Yearly Review, Part 1.

Awhile back I mentioned that I’d be evaluating my yearly performance in this space. I got a little sidetracked since then, but now I think I’m ready to begin my review. Instead of something comprehensive, I’ll post my self-review in a haphazard piecemeal fashion. That’s how blogs are supposed to be, right?

At the beginning of the year, having very little idea of what to expect, I sketched out a number of goals. Each of them was pretty vague in January, but over the course of the past 11 months I’ve been able to attack them somewhat systematically. And now, with the aid of my compiled statistics and hindsight, I can do a decent job of determining where I’ve succeeded and where I’ve failed, and speculate on the reasons why.

Goal #1: Make a living playing poker.

I’m starting with the most fundamental goal of them all. Can David Zeitlin turn in a legitimate tax return for the year 2006 with “gambler” listed in the space next to “profession?” The answer is an unambiguous yes. I’ve made much more money that I expected to make in my rookie year. In fact, I started the year with legitimate concerns about whether I could be a profitable poker player while living in New York City. Today those concerns seem distant.

But my 2006 results don’t provide an entirely satisfactory answer. I’ve done well in the short term, but what about the future? Regardless of their current balance sheets, all businesses need to analyze their prospects going forward, and this sole proprietorship is no exception. Delving into my statistics, the second relevant question is thus whether I can expect similar (or better) success in the years to come. Or, to phrase the same question in a negative way: Am I a fluke? If we ignore some external factors (e.g. the continued availability of online poker, the level of competition, etc.), my statistics offer up some possible answers.

One simple statistic suggests that I’m in good shape: I’m averaging only 31.5 hours of poker per week. While this total only accounts for the hours I’ve spent actually playing—the hours I’ve spent reading about poker, traveling to play poker, discussing poker, writing about poker, logging time, etc. are not included—it is still a light work week. The numbers seem to indicate that I could ramp my work week up to 40 or 50 hours and make more money. Right?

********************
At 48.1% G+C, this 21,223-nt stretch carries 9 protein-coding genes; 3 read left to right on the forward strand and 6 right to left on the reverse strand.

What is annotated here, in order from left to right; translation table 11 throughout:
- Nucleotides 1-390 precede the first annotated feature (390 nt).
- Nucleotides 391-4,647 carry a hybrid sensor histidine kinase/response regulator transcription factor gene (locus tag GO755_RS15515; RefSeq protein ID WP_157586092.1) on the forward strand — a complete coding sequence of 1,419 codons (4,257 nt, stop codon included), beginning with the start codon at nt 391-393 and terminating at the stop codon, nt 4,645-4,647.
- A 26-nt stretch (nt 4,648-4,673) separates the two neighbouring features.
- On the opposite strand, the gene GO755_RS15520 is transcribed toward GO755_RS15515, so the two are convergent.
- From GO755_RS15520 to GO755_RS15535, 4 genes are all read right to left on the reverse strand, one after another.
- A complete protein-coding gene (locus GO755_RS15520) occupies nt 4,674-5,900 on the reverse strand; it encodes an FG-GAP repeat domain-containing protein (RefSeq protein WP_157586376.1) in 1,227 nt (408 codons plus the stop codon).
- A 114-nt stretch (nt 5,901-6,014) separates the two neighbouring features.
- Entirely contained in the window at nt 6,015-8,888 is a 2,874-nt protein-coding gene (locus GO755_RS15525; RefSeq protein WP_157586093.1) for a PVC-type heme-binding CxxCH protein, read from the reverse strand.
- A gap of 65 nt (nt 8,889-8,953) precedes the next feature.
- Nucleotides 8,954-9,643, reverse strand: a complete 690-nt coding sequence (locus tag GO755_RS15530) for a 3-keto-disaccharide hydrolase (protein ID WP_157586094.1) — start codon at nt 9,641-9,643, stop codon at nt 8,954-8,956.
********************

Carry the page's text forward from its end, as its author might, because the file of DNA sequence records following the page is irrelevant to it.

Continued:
Not necessarily. A closer look at my output shows that I’ve made my money in three big chunks. One could throw out the vast majority of the roughly 1500 sessions I’ve played, retain only three of them and still account for over 80% of my income for the year. The three big scores, of course, came in tournaments. And it is the nature of tournaments that long periods may elapse between huge scores, which is exactly what happened to me in 2006. Have I been unusually lucky, i.e. is three big scores more than I can realistically expect in future years?

I’m not sure. I do not have a very impressive number of final tables to my credit, so my tournament statistics are indeed imbalanced. In my tournament play, I have washed out, cashed for a relatively insignificant sum, or won the entire tournament. Rarely have I made the final table and then gotten bounced. What does this mean? The optimist in me tells me I’m a closer, that I know how to finish the tourneys off. The pessimist in me says that a better player would have made more final tables, and thus made more sizable cashes.

One thing is definitely true: I ended up playing more tournaments and fewer cash games than I expected I would. After the big Foxwoods score in March, I became sort of tournament-obsessed and devoted a much larger percentage of my play to tournaments from that time forward. This obviously contributed to the skewing of my statistics. Cash games are a much steadier source of income than tourneys. In poker nerd parlance, tournaments are a “higher variance” pursuit than cash games. Perhaps in the future I will remedy long droughts by focusing my efforts on cash games.

Emotionally speaking, I am proud of my undeniable short term success as a professional poker player. While I was confident I could pull it off, I never thought my bottom line would look as good as it does. And, after eleven months, I feel neither bored nor complacent, so my effort going forward should remain steady. There are numerous flaws in my game, but those are topics for the next few blog entries.

One thing I’m not totally used to just yet is the social stigma attached to gambling for a living. It’s the holiday season, and I’m seeing various member of my extended family for the first time in months, so I’ve been a little more exposed than usual. Witness the following exchange I had with an elderly aunt at Thanksgiving:

Aunt Shirley: “So, how’s the lawyering?”

Me: “Actually, I’m no longer practicing law. I play poker for a living now.”

Aunt Shirley: “What?!”

Me: “Yup, no more law. I just play poker now.”

Aunt Shirley (looks at me, then my mother with wide eyes, then back to me): “Oh, that is such a shame.”

Me: “If you saw my bank account you might think differently.”

Aunt Shirley: [horrified silence].

For some reason, I found this exchange rather satisfying.

3 thoughts on “Yearly Review, Part 1.

  1. Next family event tell Aunt Shirley you are an actuary…just to see if you get confused silence.

    Life insurance companies pay out tons of death benefit claims annually. Each year there are also some very large claims, sometimes much larger than expected. Ultimately these are not outliers. Percentages say that each year there will continue to be some level of large claims.

    Hence, don’t think the big chunks are outliers. You don’t expect to get big wins too often, but percentages say that you shouldn’t be surprised to get a big chunk every now and then.

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